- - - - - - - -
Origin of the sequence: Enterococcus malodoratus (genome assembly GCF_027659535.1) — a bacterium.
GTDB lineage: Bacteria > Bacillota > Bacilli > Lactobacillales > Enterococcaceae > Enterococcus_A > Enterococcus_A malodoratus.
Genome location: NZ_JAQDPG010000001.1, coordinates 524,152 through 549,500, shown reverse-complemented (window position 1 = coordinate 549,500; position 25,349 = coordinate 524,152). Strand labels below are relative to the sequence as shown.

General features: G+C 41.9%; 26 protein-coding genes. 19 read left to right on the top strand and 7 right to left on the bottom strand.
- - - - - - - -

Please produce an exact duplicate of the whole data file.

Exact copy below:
Origin of the sequence: Enterococcus malodoratus (genome assembly GCF_027659535.1) — a bacterium.
GTDB lineage: Bacteria > Bacillota > Bacilli > Lactobacillales > Enterococcaceae > Enterococcus_A > Enterococcus_A malodoratus.
Genome location: NZ_JAQDPG010000001.1, coordinates 524,152 through 549,500, shown reverse-complemented (window position 1 = coordinate 549,500; position 25,349 = coordinate 524,152). Strand labels below are relative to the sequence as shown.

General features: G+C 41.9%; 26 protein-coding genes. 19 read left to right on the top strand and 7 right to left on the bottom strand.